Not necessarily, says Kevin DeMeritt. “Gold is trading at around $1,650-$1,700 per ounce today, so if you wanted to purchase a 1/10th ounce gold coin it would go for around $200 today,” he says. “Silver is even less — it’s about $20 an ounce. So you could start with silver, which is a great option right now, and then move your way up to gold as you accumulate enough silver. You need to look for the asset that’s going to give you stability and offset the volatility from some of the other investment areas.”
Along with stability, precious metals can often also potentially provide positive returns. Gold and silver prices have actually steadily increased during the past two decades, according to National Mining Association records.
Misconception No. 3 — Gold is typically a less volatile, and therefore boring, investment
“People think it’s a relic,” Kevin DeMeritt says. “It’s been around for 5,000 years; if something’s been around that long, [it’s perceived as] maybe old and just no longer useful.”
While cryptocurrency may seem like a more trendy option, there’s a reason, DeMeritt says, that banks continue to hold gold.
“They understand paper and [currency] could potentially go away,” he says. “It has in the past; we’ve had hundreds of currencies collapse or go away, and the gold is still there in all of the central banks’ accounts. [Banks] need something that’s physical and [has] real value.”
Another fallacy, according to the Lear Capital founder, is that gold doesn’t have a great performance record.
“From the year 2digital 000, if you invested $80,000 in stock and $20,000 in gold, it would be worth $385,000 today; you picked up an extra $65,000 in your bank account just with 20% of your assets in gold,” he says. “If you look at gold by itself, it’s dramatically outproduced the stock market. The misconception that gold can’t produce profits for people, and it’s just more of a safety-type asset, is completely incorrect.”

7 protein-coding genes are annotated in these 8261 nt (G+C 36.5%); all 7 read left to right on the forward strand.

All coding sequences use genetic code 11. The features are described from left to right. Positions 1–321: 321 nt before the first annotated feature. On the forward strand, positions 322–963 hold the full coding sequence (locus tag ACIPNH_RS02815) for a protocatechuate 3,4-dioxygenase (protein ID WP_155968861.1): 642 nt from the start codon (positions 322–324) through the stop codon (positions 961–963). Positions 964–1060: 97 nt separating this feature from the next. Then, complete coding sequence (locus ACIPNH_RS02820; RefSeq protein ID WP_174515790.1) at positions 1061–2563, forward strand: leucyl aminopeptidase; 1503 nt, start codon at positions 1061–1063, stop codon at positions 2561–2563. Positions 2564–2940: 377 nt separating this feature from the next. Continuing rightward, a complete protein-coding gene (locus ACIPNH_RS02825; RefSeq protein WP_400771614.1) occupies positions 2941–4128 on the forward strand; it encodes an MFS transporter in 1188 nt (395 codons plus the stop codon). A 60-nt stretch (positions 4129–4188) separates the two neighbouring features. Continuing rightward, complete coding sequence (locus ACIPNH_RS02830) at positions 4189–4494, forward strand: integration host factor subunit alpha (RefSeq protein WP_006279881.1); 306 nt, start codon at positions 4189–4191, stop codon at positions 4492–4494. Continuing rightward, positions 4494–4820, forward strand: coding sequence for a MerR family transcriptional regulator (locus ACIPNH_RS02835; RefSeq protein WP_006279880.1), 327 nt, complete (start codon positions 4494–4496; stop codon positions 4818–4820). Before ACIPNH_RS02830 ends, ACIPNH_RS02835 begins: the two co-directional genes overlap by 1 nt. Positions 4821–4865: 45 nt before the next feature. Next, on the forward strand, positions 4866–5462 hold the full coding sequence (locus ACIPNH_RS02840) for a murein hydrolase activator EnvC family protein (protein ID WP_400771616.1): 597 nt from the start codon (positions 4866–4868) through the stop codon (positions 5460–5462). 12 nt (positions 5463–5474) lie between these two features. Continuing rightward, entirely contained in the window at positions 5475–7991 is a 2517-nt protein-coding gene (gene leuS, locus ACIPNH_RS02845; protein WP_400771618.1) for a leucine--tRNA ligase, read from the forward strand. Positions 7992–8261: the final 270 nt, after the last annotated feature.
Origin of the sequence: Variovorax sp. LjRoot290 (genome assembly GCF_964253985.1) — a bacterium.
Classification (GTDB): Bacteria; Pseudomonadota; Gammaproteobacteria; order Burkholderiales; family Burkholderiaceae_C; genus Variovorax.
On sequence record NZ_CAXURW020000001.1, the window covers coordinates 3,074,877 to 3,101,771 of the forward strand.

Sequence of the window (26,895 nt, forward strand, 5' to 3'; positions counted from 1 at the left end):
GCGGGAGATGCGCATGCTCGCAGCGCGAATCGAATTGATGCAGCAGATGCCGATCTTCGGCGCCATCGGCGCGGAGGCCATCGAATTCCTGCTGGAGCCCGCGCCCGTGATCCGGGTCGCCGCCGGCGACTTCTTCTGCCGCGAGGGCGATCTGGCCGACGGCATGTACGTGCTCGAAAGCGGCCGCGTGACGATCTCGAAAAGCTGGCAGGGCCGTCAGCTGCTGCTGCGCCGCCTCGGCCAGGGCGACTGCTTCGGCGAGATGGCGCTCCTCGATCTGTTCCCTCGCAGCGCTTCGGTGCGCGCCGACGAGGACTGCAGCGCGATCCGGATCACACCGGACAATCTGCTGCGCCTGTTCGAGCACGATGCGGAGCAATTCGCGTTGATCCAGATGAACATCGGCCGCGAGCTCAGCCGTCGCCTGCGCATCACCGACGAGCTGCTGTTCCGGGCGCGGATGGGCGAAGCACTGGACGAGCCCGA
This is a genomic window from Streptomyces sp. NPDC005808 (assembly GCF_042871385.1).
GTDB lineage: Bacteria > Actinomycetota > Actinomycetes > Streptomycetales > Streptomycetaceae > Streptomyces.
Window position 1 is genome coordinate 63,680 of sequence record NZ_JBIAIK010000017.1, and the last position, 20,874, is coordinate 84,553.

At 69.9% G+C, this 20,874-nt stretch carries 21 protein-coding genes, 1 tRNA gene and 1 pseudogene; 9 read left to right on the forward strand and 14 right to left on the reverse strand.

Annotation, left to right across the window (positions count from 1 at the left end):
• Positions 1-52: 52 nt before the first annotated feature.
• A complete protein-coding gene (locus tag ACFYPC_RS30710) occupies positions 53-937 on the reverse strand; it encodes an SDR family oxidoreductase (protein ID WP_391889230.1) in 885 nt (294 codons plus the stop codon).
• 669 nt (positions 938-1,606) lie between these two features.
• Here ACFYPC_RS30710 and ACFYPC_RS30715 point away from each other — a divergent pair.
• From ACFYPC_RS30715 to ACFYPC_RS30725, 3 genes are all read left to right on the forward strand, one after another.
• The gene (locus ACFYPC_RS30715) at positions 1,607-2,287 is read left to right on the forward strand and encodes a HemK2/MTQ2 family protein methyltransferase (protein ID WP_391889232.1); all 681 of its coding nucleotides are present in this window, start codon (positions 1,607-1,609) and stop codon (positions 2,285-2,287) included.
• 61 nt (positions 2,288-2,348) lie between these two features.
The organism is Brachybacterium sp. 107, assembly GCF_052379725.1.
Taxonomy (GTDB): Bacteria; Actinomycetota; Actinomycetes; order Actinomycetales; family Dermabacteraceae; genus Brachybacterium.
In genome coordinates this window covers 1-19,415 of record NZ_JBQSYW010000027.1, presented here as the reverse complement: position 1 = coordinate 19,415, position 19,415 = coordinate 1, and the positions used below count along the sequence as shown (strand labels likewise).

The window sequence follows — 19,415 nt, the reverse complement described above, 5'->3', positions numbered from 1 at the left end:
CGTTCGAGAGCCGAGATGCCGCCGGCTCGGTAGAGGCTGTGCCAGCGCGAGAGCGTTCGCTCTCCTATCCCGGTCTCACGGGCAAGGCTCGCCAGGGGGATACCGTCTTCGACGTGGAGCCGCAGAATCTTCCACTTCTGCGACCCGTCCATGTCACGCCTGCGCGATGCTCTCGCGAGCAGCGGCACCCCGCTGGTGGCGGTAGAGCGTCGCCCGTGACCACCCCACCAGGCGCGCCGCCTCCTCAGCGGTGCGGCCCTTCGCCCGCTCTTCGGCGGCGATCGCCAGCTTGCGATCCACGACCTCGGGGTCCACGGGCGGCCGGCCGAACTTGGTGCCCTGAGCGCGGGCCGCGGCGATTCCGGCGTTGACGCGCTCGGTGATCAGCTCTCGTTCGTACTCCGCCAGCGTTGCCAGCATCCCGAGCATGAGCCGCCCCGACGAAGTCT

By comparison, he says that $100,000 invested during the same time period would fall $65,000 short of that stock-gold diversified portfolio. The bottom line? A total of $320,000.
While the stock market can experience shocks that echo political and economic uncertainty at any point, silver and gold tend to perform more evenly — and may even rise.
During the 2009 recession, for example, gold prices increased by 50% from September 2010 to September 2011, according to the U.S. Bureau of Labor Statistics.
Inflation currently is at an elevated 7.7% level, fueled in part by substantial shelter, gas, and food costs. With additional rate cuts likely to be issued by the Federal Reserve’s Federal Open Market Committee — which has already increased the target range for the federal funds rate from 0.25% to 0.50% in March to 3.75% to 4% in October — numerous investors may be contemplating how they can add stability to their investment portfolio, according to Lear Capital’s Kevin DeMeritt.
Blending alternative assets, such as gold, with investment vehicles like traditional IRA accounts could be an option, as concern about the economy’s future mounts.
“Slowly but surely through inflation, purchasing power drops; through higher interest rates, your bills go up,” Kevin DeMeritt says. “That’s why they’re saying 2023 is going to be the year of the recession. [It’s] a misconception that if interest rates go up, the gold market is going to fall. Gold [went] from $50 an ounce in 1974 to $850 an ounce at the peak of inflation in 1980 and all the while, interest rates doubled as well. You’re going to continue to see, over the next five or six years, how demand will continue to increase for precious metals around the world.”